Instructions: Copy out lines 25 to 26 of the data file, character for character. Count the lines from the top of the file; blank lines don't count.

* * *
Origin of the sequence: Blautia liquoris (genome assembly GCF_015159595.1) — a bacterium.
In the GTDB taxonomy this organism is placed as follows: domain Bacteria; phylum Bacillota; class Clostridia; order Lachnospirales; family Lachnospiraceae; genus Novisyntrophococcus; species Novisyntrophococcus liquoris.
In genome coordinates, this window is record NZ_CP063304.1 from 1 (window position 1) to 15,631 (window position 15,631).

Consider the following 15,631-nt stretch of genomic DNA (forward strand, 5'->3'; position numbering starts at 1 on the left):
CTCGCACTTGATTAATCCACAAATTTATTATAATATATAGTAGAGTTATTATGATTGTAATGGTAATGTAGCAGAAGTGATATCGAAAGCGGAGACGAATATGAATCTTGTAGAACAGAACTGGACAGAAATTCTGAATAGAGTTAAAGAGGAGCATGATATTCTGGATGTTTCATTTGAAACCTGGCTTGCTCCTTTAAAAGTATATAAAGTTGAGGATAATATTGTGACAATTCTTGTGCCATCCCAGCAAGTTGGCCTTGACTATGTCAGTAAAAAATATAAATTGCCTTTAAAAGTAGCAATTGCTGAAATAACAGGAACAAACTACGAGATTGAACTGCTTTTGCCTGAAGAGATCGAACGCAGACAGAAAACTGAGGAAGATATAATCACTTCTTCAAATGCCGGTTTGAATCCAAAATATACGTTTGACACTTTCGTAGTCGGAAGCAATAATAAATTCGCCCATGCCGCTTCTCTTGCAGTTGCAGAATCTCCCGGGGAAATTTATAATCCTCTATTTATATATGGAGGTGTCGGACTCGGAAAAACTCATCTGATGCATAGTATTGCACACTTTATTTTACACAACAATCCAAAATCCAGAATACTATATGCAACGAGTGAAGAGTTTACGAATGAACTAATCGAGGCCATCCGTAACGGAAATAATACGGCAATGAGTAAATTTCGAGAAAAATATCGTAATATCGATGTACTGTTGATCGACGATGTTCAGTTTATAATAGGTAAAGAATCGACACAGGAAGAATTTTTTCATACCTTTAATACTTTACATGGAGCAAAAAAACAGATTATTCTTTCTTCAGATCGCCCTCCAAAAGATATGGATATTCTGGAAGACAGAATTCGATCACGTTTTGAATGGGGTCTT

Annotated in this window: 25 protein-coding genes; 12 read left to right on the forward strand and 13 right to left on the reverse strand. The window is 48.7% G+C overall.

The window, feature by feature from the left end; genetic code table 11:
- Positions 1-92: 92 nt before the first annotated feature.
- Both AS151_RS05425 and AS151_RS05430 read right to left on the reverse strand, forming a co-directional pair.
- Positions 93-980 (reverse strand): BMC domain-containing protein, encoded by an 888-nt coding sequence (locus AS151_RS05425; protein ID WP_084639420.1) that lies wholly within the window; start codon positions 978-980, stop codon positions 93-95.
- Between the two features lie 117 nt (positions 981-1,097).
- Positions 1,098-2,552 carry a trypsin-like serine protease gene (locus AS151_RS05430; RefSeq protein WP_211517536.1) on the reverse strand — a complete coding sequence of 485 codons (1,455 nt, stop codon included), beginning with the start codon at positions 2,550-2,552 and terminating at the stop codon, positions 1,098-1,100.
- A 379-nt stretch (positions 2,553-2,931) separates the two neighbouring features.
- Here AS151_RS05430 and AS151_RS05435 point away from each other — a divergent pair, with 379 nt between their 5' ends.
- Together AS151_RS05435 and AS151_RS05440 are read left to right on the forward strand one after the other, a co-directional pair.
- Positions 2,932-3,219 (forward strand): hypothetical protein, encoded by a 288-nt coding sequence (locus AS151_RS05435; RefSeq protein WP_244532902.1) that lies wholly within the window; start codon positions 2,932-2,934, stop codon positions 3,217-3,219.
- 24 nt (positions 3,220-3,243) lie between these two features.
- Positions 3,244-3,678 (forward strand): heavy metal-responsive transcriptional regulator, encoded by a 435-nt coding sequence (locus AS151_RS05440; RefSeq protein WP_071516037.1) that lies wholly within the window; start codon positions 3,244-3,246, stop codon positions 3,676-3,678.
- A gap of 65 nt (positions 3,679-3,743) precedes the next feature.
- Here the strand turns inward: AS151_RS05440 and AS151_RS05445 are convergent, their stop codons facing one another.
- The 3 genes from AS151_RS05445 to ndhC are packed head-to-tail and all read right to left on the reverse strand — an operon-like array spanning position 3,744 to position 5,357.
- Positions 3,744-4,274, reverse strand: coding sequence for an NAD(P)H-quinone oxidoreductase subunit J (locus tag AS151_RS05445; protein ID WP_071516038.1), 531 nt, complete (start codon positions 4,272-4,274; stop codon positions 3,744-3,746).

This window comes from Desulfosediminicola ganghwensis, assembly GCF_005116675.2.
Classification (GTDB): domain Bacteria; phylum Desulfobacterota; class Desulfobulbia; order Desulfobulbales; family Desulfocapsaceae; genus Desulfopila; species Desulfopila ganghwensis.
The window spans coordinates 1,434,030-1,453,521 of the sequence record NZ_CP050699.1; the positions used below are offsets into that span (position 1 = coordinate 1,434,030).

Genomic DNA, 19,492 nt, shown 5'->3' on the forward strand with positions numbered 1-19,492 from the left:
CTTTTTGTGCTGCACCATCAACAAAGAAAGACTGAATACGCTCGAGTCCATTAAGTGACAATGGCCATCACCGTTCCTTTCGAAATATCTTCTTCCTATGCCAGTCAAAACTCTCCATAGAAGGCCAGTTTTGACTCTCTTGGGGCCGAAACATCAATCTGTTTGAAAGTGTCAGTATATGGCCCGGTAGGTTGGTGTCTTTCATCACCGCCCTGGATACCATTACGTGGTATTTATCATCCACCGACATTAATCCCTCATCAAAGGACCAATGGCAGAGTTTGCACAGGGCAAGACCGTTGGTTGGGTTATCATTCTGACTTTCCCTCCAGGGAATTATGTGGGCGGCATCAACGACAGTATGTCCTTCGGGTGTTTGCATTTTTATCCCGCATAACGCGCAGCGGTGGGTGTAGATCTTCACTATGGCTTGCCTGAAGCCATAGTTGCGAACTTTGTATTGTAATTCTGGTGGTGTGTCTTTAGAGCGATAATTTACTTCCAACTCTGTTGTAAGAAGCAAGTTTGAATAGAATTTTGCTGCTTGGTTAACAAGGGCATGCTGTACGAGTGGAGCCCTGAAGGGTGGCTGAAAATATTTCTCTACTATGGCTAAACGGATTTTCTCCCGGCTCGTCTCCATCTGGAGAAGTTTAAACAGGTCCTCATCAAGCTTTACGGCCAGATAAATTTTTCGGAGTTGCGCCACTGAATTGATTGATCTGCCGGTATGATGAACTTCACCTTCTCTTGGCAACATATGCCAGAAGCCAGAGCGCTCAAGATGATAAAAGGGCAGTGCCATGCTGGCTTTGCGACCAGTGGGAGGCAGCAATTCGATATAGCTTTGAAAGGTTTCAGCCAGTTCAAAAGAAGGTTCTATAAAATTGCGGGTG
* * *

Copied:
The window spans coordinates 1,434,030-1,453,521 of the sequence record NZ_CP050699.1; the positions used below are offsets into that span (position 1 = coordinate 1,434,030).

Genomic DNA, 19,492 nt, shown 5'->3' on the forward strand with positions numbered 1-19,492 from the left: